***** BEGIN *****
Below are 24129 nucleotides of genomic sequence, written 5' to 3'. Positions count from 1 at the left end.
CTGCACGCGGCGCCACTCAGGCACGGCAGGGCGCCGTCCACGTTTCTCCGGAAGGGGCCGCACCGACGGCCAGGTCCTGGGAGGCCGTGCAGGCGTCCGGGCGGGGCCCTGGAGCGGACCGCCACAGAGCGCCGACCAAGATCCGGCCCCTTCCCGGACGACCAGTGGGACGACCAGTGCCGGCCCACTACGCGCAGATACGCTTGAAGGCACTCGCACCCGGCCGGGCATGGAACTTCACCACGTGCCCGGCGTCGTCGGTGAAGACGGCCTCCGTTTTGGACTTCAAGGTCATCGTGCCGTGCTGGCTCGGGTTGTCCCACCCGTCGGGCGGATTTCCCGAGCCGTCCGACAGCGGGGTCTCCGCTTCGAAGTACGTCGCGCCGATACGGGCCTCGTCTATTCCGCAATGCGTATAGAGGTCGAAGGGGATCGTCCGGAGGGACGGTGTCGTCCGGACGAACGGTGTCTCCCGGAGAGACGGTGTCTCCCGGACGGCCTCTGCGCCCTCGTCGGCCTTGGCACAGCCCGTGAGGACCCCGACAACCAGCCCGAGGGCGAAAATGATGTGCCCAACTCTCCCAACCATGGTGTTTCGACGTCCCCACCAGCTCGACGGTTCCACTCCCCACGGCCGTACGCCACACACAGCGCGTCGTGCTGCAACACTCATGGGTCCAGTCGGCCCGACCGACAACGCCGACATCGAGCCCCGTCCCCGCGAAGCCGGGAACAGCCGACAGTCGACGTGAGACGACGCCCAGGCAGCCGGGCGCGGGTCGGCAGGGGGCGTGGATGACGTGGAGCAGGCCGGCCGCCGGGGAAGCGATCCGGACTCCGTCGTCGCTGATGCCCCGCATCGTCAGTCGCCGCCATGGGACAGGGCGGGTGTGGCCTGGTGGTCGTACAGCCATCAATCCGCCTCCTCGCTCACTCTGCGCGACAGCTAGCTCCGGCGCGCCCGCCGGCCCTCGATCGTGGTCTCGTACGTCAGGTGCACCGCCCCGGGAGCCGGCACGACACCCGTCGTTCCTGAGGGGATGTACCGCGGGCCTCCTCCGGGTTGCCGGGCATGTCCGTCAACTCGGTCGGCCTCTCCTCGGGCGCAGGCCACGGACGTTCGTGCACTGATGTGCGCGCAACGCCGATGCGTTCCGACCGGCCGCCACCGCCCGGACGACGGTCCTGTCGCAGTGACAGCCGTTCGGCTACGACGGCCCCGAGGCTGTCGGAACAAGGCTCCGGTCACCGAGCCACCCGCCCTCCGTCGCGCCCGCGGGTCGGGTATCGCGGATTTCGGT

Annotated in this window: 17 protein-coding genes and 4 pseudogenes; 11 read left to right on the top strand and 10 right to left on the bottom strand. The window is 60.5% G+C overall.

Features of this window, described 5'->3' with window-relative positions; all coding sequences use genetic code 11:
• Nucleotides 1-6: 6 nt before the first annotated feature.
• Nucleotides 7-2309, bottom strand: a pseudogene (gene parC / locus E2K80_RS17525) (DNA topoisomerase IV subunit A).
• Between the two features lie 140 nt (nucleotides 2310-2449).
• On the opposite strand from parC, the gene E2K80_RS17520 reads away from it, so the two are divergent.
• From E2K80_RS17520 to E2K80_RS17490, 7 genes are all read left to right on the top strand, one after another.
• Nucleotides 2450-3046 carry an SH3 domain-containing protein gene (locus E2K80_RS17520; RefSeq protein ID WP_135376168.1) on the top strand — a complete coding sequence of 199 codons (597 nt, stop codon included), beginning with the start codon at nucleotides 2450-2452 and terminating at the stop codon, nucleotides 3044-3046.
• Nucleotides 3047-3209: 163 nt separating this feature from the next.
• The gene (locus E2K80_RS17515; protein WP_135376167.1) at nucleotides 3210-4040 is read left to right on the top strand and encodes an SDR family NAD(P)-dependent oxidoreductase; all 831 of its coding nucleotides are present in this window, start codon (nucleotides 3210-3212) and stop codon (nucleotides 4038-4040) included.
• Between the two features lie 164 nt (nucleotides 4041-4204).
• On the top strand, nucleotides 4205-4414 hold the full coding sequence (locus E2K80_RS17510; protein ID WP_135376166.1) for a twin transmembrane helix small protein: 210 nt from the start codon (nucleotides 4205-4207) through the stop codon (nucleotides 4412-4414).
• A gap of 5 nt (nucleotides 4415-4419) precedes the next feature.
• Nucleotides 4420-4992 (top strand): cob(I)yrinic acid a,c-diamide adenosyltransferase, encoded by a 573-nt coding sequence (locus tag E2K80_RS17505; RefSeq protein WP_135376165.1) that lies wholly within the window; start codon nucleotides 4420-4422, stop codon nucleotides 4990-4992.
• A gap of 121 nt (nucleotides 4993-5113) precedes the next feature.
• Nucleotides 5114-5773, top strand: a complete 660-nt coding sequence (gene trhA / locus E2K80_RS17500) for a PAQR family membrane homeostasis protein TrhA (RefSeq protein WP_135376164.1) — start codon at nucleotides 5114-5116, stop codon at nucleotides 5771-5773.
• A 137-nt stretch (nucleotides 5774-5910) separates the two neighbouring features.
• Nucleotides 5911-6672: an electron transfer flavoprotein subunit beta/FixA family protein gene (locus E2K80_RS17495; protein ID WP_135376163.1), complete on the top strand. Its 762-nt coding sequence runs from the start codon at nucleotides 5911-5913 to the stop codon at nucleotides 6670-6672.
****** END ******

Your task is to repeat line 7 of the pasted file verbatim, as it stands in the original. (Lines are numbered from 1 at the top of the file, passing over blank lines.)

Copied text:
• Between the two features lie 140 nt (nucleotides 2310-2449).